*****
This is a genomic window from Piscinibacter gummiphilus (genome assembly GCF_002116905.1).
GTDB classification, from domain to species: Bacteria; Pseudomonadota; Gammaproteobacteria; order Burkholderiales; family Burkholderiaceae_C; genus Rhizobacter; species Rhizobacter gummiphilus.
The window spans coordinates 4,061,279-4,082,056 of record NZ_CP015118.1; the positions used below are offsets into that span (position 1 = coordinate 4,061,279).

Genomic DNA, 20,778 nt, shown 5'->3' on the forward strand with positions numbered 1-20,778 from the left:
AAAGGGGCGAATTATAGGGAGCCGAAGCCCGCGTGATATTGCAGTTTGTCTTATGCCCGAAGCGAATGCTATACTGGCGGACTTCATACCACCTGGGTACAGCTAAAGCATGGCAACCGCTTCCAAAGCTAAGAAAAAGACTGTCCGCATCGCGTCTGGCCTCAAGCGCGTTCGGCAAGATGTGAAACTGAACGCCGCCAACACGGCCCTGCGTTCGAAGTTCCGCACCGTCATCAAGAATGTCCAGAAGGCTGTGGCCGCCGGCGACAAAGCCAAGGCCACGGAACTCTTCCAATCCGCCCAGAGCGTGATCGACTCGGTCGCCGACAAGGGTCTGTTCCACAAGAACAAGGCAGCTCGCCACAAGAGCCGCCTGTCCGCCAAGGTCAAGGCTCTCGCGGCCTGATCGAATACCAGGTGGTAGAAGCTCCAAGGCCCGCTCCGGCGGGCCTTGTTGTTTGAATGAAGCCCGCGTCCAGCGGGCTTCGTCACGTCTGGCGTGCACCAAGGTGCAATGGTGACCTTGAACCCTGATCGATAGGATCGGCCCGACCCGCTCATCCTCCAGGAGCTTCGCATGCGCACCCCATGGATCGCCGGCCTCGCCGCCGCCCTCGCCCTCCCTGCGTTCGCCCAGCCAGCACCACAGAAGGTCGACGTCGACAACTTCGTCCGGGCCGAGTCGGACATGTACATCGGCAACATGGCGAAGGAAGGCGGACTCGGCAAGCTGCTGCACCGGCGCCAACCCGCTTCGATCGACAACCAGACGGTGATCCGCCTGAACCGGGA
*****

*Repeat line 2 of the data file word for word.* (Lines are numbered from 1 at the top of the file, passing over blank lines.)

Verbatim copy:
GTDB classification, from domain to species: Bacteria; Pseudomonadota; Gammaproteobacteria; order Burkholderiales; family Burkholderiaceae_C; genus Rhizobacter; species Rhizobacter gummiphilus.